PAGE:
The juxtaposition of Cesarine’s macro and kaleidoscopic florals created for “THE LABYRINTH” play in sharp contrast to the visual yin yang of her surreal portraits of women that explore female sensuality and identity. Through the lens of fantasy and illusion, she toys with imagery of the subconscious mind, depicting the human form with power and subjectivity. Hands and faces intertwine in a reverie that is part real, part illusion. Sculptural hands project from the walls of the installation as though coming alive, part human, part sculpture, in a manner that is both seductive and haunting. Video art, including a 2020 remix of her film “The Spell” which was featured at The Metropolitan Museum of Art, adds to the visual poetry and experience of the maze. Her use of symbolism and dramatic chiaroscuro conveys emotionally charged imagery that presents both an escape into fantasy and a journey through our unattainable desires. As one walks through “THE LABYRINTH,” there is a sense of being lost in time as kaleidoscopic images come alive off the walls. Mirrors positioned throughout the installation emphasize our own reflections while exploring the surreal landscape of the artworks on display.

“THE LABYRINTH” exhibition and installation features Cesarine’s most recent body of work, as well as select works from her “Goddess”, “Les Fleurs du Mal”, “Pandora’s Box” and “ONLY YOU” series. Cesarine’s “Goddess” series, featuring dancer Katherine Crockett, presents emotive images of the female form juxtaposed with detailed florals, creating surreal portraits that according to the artist, emphasize the graceful strength of Mother Earth as a goddess and the power of nature. “Les Fleurs du Mal” welded steel sculpture series reflects on the emotional impact and symbolism of flowers. The depiction of flowers, whether as a still life, as part of a photographic composition, or in the form of a 3 dimensional sculpture has been an ongoing theme in Cesarine’s artwork dating back to her early photography series shot on medium format film in the 1990s. Also featured in the “THE LABYRINTH” are a selection of photography and video art from her “ONLY YOU” series, which focuses on the eyes as an emotional portal. Works from her “ONLY YOU” series were previously exhibited at Cannes Film Festival, Art Basel Miami, SCOPE Basel, Switzerland, CICA Museum (South Korea), Red Bull Studios (London), and Norwood Arts Club, NY.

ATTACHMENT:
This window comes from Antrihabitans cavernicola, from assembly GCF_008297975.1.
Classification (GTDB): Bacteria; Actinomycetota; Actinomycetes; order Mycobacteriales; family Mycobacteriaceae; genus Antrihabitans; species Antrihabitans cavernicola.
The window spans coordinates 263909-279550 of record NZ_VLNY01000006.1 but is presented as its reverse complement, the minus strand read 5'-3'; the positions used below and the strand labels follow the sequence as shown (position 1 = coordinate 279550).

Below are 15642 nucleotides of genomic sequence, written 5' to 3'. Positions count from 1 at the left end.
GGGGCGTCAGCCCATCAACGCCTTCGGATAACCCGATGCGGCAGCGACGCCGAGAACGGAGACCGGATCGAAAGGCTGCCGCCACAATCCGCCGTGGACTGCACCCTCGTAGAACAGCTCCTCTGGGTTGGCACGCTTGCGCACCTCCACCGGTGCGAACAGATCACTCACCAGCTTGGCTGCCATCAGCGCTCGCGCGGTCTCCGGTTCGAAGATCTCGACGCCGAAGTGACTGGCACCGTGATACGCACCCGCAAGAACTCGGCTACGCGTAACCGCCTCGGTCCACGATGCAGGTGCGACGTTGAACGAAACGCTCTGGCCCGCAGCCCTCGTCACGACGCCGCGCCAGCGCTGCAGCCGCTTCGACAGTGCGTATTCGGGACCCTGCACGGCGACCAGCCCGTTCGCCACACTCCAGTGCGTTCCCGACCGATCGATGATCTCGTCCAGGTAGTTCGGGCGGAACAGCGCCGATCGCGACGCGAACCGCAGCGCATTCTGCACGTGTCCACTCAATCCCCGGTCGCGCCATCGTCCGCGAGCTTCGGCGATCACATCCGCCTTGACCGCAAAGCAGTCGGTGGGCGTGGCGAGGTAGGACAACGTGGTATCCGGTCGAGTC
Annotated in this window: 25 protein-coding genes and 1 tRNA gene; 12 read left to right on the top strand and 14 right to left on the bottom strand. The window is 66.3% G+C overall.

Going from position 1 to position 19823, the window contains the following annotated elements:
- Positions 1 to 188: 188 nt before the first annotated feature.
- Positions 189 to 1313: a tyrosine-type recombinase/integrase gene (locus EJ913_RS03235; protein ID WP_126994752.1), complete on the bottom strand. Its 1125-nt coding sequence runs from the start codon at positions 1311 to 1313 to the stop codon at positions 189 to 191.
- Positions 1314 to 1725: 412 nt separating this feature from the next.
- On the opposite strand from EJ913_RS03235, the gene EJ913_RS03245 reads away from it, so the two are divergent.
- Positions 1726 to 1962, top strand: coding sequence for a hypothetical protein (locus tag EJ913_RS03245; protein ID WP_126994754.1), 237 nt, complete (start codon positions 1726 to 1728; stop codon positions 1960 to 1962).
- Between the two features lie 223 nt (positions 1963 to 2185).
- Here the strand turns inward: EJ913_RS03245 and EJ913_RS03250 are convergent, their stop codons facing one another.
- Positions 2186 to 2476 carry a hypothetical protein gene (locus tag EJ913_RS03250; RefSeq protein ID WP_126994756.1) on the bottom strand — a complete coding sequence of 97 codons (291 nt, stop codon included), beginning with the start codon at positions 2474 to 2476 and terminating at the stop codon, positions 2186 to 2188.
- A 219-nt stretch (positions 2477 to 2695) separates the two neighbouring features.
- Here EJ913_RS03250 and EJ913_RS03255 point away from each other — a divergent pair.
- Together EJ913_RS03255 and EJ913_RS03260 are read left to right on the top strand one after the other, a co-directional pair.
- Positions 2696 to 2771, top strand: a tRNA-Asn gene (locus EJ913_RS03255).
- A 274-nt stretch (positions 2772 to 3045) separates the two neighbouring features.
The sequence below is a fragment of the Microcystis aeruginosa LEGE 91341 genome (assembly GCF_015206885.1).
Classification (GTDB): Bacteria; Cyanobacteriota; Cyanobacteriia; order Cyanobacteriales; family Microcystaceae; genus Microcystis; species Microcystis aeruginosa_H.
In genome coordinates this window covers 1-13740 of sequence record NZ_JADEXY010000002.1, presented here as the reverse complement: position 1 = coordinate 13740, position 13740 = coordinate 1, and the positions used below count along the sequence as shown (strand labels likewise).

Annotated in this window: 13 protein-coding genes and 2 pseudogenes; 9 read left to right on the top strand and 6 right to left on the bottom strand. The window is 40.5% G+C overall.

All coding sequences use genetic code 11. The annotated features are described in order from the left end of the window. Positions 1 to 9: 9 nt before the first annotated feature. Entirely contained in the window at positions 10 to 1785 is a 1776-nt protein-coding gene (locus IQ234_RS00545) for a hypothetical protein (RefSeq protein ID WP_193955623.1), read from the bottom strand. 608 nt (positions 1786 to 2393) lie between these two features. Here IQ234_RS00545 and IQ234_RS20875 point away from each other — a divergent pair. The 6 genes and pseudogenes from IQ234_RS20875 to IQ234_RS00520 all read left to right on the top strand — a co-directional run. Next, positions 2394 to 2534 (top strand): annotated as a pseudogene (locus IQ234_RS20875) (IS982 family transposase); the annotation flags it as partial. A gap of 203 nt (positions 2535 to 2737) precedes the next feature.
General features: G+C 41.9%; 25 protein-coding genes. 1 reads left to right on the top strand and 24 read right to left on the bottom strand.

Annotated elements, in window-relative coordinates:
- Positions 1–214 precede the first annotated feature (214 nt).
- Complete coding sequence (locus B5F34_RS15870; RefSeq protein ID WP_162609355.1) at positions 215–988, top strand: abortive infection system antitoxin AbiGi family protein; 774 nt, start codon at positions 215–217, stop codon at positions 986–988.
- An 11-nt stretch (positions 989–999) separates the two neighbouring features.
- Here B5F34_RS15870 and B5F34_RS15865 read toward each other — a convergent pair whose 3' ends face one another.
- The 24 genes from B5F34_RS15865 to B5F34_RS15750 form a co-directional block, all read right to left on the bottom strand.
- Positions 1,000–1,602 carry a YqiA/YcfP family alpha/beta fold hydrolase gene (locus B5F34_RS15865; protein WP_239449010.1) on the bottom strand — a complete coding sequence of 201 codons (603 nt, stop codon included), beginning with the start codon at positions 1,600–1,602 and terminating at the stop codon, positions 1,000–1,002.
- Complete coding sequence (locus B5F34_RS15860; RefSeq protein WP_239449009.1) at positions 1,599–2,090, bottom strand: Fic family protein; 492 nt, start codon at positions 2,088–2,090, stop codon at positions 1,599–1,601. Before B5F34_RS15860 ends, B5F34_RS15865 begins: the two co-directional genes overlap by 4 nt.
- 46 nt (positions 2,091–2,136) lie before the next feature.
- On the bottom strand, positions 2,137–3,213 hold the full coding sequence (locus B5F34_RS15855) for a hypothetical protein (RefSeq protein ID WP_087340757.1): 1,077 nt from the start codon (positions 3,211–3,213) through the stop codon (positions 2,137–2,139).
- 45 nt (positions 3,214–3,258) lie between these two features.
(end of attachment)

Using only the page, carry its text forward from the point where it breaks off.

ARTIST STATEMENT

“Empowering feminist themes are often a point of departure for my multi-sensory series. My work questions the place of humanity in context with contemporary civilization and is often influenced by autobiographical content and women’s history at large. I connect with thematic subject matter that engages a narrative of social discourse and art activism. As a multi-disciplinarian artist, I often work across several mediums such as photography, video, sculpture, painting and printmaking to convey a rich and diverse narrative. Through my exhibitions and artwork, I challenge the status quo, as well as tackle stereotypes and double standards. I draw from historical narratives in an effort to create empowering artwork that can have an impact on the viewer, be a catalyst for change or provide insight into history, which may have been overlooked. As an artist, I find it is more effective to communicate my ideas through visual and sensory explorations that can uniquely address the world we live in today.